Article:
| 28.07,20. 10:49 AM |
Wild NSW weather forces evacuations on South Coast, sinkhole opens up in Sydney's east
A truck succumbed to a Double Bay sinkhole, in Sydney's eastern suburbs.
A yawning sinkhole has opened in Sydney's east after the area received heavy rain amid a dangerous and destructive east coast low battering NSW's coastline.
A severe weather warning for damaging winds and surf is in place and heavy rain has been falling across the state since Saturday.
A truck became stuck in sinkhole believed to have been caused by a burst water main in Double Bay.
Bureau of Meteorology (BOM) meteorologist Shuang Wang said the severe weather was bringing winds of up to 40 kilometres an hour in Sydney.
"There's a marine warning near the Sydney basin, a strong wind warning for Sydney and dangerous surfing conditions," Ms Wang said.
The NSW State Emergency Service (SES) has responded to 2,000 calls for help across NSW, with 430 of them in Sydney and the Blue Mountains.
Elsewhere, more than 300mm has been recorded at Lake Conjola, 152mm at Newcastle University and 99mm at Katoomba in the Blue Mountains.
The SES warned the worst is yet to come during the high-tide at 2:00pm today.
"We're advising people the low is easing and moving away but just be mindful around low-lying areas certainly with flood peaks and the tidal impacts around those locations," SES spokesperson Dave Webb said.
"We are experiencing water over roads due to the conditions and because of the fire affected conditions in those areas previously, there are a lot of trees down over roads.
"People know the flash flooding areas and the low-lying areas within the locations and should limit or plan their travel around them," Mr Webb said
At Wamberal on the Central Coast, the backyards of homes at risk of collapse have been further eroded after the region was hit by torrential rain, large swells and a high tide.
Council workers have been feverishly working to prepare the coastline ahead of this afternoon's king tide, tearing off timber staircases to reduce the risk of debris smashing the shore.
Resident Chris Rogers said days of heavy rain had caused further erosion at his home.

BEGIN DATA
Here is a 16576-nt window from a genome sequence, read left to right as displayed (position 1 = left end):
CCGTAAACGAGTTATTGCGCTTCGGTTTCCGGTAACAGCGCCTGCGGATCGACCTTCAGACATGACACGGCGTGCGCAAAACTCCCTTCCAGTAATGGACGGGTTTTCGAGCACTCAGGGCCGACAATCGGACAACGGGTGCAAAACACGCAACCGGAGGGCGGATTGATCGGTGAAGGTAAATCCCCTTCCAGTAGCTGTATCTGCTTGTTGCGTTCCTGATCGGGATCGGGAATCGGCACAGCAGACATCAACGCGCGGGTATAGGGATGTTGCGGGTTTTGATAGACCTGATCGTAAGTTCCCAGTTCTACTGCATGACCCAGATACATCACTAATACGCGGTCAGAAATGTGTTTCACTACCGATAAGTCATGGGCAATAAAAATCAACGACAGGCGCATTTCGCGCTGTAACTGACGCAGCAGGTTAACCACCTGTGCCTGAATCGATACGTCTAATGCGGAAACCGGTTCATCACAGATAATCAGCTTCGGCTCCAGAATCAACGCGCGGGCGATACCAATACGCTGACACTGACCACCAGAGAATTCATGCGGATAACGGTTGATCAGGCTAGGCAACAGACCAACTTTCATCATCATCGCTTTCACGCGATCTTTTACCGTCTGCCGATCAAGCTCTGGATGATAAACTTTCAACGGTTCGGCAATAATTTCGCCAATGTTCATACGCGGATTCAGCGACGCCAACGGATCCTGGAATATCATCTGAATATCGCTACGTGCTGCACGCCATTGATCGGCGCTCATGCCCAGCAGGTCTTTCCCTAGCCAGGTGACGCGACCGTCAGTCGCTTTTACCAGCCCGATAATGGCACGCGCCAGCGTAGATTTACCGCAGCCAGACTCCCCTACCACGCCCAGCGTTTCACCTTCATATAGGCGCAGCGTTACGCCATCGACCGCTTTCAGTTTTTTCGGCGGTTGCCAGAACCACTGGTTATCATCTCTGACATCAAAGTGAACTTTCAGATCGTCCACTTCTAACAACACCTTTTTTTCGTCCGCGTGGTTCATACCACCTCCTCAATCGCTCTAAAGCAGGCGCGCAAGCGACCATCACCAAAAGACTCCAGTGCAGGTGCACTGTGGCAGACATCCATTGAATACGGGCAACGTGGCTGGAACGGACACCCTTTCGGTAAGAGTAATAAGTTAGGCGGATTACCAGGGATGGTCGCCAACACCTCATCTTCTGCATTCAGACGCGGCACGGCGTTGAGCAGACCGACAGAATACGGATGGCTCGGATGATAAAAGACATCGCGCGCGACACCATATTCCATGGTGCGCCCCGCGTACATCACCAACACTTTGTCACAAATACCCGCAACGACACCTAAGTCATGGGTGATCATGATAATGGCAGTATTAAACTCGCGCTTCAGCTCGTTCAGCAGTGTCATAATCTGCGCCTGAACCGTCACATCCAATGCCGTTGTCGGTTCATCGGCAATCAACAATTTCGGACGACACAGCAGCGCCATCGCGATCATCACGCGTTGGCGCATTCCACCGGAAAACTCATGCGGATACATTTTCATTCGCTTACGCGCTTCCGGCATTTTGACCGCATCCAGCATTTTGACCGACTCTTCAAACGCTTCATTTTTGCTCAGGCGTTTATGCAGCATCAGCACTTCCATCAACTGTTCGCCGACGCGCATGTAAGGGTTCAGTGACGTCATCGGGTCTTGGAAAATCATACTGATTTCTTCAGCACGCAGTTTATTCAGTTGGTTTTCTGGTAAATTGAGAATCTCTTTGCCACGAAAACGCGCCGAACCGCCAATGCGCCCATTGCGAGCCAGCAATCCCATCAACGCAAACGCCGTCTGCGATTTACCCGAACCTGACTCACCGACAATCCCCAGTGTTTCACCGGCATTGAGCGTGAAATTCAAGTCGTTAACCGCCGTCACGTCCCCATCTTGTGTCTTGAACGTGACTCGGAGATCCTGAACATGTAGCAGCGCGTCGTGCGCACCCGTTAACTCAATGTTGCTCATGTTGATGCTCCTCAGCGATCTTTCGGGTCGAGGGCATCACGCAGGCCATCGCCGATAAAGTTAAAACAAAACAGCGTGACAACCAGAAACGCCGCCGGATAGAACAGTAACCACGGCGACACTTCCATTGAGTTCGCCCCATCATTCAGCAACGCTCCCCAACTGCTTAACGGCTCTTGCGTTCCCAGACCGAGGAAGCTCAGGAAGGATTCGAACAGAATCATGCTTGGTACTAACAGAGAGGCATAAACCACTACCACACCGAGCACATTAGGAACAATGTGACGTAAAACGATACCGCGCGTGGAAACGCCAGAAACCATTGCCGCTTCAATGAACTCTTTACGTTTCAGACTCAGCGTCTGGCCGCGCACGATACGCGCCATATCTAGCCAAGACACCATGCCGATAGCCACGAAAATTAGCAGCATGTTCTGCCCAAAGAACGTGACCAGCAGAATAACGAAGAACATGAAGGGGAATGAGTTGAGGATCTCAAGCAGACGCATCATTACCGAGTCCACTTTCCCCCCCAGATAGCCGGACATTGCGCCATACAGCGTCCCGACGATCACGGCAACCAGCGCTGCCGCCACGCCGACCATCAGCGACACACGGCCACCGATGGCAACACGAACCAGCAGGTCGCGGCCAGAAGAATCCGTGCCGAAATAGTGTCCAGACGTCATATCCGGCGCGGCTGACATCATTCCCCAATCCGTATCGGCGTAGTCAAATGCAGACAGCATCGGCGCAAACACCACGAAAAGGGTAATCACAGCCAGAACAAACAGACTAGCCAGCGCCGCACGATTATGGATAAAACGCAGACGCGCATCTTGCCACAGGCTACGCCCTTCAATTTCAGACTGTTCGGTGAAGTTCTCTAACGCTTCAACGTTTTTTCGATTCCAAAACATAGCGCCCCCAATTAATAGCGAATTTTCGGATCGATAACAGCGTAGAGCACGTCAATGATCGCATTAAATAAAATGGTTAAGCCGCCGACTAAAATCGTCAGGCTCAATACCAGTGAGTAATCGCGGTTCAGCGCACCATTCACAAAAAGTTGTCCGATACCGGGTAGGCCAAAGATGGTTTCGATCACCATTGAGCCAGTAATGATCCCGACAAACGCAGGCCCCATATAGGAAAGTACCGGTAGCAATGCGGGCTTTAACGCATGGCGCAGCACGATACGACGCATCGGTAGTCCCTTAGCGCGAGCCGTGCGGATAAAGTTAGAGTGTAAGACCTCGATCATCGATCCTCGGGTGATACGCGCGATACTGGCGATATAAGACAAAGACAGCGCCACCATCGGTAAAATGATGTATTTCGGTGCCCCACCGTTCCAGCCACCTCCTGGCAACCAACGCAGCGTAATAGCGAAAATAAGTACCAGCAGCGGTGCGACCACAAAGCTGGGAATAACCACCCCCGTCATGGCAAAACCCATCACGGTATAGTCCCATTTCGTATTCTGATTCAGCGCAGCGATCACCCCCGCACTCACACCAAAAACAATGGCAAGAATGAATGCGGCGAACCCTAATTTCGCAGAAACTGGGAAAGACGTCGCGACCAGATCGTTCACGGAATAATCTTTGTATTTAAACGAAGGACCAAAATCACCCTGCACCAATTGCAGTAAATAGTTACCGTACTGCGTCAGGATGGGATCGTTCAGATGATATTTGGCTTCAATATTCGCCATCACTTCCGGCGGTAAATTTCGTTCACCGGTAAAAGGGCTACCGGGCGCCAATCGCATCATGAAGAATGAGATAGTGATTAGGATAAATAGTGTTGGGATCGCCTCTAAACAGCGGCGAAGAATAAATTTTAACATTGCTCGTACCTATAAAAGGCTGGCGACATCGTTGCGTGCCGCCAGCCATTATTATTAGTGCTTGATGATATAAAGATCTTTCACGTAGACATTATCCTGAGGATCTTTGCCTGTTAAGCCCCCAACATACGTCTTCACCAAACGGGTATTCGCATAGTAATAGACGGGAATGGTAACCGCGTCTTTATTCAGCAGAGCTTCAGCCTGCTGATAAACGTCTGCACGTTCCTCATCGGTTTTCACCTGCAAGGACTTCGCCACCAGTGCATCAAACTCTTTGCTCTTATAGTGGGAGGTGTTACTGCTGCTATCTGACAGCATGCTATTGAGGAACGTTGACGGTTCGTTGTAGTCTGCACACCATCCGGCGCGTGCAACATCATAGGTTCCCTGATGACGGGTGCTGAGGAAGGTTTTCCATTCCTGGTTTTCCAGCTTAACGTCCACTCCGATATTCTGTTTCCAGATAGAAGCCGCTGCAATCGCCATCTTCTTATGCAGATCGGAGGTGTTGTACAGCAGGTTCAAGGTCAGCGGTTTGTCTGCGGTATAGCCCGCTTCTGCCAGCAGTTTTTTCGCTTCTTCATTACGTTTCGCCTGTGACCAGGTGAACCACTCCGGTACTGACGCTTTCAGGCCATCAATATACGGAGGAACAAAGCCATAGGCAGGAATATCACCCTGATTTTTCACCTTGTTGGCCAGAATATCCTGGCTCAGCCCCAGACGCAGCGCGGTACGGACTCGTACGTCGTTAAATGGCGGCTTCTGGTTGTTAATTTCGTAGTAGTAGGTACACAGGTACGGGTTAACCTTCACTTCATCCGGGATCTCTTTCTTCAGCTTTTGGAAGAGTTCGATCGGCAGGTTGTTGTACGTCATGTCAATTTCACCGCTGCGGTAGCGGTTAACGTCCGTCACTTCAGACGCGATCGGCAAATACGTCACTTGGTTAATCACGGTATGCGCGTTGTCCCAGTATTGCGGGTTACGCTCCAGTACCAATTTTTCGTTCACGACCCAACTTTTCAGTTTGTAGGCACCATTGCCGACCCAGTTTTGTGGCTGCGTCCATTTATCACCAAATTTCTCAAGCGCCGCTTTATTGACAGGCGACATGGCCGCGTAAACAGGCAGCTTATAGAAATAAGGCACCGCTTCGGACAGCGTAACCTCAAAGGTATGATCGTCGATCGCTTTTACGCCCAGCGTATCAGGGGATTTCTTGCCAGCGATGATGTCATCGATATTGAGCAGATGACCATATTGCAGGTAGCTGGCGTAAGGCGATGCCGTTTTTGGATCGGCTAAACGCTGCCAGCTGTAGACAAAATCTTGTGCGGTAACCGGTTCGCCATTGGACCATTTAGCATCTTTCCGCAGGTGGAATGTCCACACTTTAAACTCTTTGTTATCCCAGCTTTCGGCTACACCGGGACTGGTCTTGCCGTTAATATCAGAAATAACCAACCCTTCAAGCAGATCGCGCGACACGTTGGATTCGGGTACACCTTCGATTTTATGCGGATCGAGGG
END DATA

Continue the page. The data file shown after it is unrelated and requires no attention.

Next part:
"There's been a lot more slippage overnight for sure. Our place has moved a metre yesterday, its gone down a metre overnight," he said.
"It's the rain and how unstable everything is ... the damage has been done."
Residents of about 20 homes have been asked to evacuate and dozens more have been door knocked on the South Coast as heavy rainfall led to flooding.
Ulladulla received gale-force winds of 113km/h overnight, the BOM said.
A moderate flood warning has been issued for St Georges Basin, at Island Point Road and Sussex Inlet.
More than 6,000 homes and businesses in the Shoalhaven region remain without power after the low pressure system battered the region.
"We've got additional crews that have come down from Sydney and the Illawarra and all up we have about 130 people working on trying to restore the power," Mr Webb said.
"Sanctuary Point still has about 1,600 homes without power and there are 800 homes still to restore power to at Bawley Point."
"We will try to restore the power as quickly as we can but in some of the areas that are flood affected, sometimes the trees and branches have bought down the power lines and we have got to rebuild the infrastructure."
Shoalhaven Councillor Bob Proudfoot said the Sanctuary Point and Sussex Inlet areas are experiencing flooding every few years.
"That's the price people pay for living in a beautiful area," he said.
"In hindsight, perhaps some of these homes should never have been built but that's where they live now so they can only try and get a quality of life that they love.
"Every couple of years that's interfered with by nature," Mr Proudfoot said.